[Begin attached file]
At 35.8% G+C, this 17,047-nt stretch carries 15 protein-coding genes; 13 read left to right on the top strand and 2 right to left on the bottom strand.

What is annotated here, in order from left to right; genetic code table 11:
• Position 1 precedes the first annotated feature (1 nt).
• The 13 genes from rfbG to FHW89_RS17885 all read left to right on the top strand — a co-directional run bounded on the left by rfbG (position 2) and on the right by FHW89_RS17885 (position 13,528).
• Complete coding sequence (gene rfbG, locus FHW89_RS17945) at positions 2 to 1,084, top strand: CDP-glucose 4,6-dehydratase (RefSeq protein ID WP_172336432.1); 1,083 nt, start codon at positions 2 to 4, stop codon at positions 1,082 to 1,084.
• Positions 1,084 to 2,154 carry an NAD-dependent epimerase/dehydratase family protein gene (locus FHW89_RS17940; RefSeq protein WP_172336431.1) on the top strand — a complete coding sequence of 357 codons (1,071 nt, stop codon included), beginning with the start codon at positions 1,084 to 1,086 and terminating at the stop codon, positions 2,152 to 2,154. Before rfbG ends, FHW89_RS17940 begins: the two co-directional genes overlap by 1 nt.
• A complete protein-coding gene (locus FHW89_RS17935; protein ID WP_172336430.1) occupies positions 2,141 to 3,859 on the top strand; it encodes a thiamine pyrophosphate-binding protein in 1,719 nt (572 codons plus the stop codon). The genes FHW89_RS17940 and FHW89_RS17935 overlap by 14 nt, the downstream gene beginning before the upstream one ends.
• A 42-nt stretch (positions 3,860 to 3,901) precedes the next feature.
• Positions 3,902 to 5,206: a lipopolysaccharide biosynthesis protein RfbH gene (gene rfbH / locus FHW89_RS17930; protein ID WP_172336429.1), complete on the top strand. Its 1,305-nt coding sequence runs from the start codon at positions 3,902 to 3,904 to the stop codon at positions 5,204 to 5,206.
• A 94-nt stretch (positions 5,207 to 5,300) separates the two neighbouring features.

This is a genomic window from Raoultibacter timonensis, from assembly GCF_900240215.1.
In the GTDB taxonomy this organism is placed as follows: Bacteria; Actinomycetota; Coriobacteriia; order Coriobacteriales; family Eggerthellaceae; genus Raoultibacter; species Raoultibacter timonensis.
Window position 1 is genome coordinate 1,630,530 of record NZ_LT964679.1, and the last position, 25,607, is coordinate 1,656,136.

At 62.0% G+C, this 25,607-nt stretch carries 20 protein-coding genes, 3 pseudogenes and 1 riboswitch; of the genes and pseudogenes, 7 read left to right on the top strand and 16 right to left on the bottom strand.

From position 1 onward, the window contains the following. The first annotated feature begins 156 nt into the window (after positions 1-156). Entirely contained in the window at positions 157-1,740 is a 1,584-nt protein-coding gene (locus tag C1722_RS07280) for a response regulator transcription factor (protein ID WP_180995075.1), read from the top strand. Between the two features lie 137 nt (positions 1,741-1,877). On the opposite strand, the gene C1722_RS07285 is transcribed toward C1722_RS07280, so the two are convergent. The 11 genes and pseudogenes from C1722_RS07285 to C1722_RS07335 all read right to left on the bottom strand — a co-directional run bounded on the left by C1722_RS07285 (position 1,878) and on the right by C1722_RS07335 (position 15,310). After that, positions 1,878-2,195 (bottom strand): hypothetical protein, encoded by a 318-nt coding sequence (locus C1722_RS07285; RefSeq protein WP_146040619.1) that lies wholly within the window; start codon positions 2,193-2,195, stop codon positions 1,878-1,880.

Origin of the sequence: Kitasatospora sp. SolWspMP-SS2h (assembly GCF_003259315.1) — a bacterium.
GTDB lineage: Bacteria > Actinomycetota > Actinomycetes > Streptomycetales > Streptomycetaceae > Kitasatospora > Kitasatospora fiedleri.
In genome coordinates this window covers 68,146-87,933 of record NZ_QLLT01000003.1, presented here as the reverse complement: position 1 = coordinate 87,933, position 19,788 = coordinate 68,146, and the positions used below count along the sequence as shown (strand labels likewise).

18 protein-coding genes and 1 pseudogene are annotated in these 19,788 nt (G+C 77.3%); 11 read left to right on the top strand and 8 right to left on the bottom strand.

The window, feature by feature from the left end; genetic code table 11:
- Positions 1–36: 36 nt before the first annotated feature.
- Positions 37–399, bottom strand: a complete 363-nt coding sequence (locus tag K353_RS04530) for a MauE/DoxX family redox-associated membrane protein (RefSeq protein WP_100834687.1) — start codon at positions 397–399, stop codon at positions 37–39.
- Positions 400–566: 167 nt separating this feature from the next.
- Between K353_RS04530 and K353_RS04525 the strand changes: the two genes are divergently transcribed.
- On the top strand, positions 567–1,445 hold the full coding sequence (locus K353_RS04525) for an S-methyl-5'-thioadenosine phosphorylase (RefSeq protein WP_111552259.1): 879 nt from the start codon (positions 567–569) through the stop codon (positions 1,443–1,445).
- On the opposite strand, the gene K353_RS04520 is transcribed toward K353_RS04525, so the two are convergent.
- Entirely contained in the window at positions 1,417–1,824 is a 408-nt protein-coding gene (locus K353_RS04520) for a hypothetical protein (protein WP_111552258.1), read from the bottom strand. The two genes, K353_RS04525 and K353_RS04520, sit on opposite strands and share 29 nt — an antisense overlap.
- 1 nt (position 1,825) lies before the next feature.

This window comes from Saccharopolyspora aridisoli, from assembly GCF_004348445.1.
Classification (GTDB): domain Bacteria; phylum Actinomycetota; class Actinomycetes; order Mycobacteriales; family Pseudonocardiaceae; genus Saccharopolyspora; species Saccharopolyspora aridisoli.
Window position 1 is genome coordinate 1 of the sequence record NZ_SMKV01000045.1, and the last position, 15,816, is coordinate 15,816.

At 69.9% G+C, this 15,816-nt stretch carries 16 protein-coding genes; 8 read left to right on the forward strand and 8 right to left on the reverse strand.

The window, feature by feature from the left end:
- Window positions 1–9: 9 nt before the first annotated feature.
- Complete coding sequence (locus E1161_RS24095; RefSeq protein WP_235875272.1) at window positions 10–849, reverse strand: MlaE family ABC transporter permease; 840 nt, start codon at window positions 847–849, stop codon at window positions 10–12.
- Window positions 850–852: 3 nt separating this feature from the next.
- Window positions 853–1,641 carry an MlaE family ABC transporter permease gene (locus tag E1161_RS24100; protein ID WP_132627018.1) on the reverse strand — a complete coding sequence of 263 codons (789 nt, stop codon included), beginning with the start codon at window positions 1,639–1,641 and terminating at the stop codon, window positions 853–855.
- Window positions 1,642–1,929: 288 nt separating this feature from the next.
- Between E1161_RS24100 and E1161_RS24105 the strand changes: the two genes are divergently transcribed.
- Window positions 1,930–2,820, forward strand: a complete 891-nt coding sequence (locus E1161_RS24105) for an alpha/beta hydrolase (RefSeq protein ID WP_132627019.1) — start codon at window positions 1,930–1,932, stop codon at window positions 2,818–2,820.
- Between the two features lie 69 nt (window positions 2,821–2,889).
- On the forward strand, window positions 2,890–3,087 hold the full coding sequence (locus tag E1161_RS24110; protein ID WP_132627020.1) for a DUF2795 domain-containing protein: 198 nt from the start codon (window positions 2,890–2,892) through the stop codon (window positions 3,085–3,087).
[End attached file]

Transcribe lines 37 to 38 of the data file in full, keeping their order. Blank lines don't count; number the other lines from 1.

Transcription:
- Window positions 853–1,641 carry an MlaE family ABC transporter permease gene (locus tag E1161_RS24100; protein ID WP_132627018.1) on the reverse strand — a complete coding sequence of 263 codons (789 nt, stop codon included), beginning with the start codon at window positions 1,639–1,641 and terminating at the stop codon, window positions 853–855.
- Window positions 1,642–1,929: 288 nt separating this feature from the next.